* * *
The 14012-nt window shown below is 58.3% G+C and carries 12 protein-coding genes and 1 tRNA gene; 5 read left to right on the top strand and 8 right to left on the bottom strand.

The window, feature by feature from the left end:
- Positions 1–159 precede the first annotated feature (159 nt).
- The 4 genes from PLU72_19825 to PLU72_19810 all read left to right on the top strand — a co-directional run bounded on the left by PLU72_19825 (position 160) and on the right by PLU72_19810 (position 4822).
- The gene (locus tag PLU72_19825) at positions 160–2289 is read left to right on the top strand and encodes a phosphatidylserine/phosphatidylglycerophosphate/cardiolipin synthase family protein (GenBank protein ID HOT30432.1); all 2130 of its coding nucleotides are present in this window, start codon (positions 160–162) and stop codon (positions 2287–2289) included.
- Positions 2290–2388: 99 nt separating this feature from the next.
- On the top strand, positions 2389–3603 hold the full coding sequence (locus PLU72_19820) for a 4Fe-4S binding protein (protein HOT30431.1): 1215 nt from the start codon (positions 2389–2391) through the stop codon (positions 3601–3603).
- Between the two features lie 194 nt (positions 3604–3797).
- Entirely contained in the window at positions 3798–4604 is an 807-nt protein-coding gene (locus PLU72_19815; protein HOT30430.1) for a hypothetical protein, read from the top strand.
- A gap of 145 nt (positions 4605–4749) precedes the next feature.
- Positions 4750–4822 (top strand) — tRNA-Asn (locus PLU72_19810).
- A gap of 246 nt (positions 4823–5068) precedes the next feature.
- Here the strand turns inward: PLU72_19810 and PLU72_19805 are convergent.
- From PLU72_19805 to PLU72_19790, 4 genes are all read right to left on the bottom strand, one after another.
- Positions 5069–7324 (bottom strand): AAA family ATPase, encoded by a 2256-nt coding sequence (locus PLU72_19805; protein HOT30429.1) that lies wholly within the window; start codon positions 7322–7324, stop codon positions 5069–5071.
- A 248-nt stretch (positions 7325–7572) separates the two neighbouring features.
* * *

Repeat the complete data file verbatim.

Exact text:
The 14012-nt window shown below is 58.3% G+C and carries 12 protein-coding genes and 1 tRNA gene; 5 read left to right on the top strand and 8 right to left on the bottom strand.

The window, feature by feature from the left end:
- Positions 1–159 precede the first annotated feature (159 nt).
- The 4 genes from PLU72_19825 to PLU72_19810 all read left to right on the top strand — a co-directional run bounded on the left by PLU72_19825 (position 160) and on the right by PLU72_19810 (position 4822).
- The gene (locus tag PLU72_19825) at positions 160–2289 is read left to right on the top strand and encodes a phosphatidylserine/phosphatidylglycerophosphate/cardiolipin synthase family protein (GenBank protein ID HOT30432.1); all 2130 of its coding nucleotides are present in this window, start codon (positions 160–162) and stop codon (positions 2287–2289) included.
- Positions 2290–2388: 99 nt separating this feature from the next.
- On the top strand, positions 2389–3603 hold the full coding sequence (locus PLU72_19820) for a 4Fe-4S binding protein (protein HOT30431.1): 1215 nt from the start codon (positions 2389–2391) through the stop codon (positions 3601–3603).
- Between the two features lie 194 nt (positions 3604–3797).
- Entirely contained in the window at positions 3798–4604 is an 807-nt protein-coding gene (locus PLU72_19815; protein HOT30430.1) for a hypothetical protein, read from the top strand.
- A gap of 145 nt (positions 4605–4749) precedes the next feature.
- Positions 4750–4822 (top strand) — tRNA-Asn (locus PLU72_19810).
- A gap of 246 nt (positions 4823–5068) precedes the next feature.
- Here the strand turns inward: PLU72_19810 and PLU72_19805 are convergent.
- From PLU72_19805 to PLU72_19790, 4 genes are all read right to left on the bottom strand, one after another.
- Positions 5069–7324 (bottom strand): AAA family ATPase, encoded by a 2256-nt coding sequence (locus PLU72_19805; protein HOT30429.1) that lies wholly within the window; start codon positions 7322–7324, stop codon positions 5069–5071.
- A 248-nt stretch (positions 7325–7572) separates the two neighbouring features.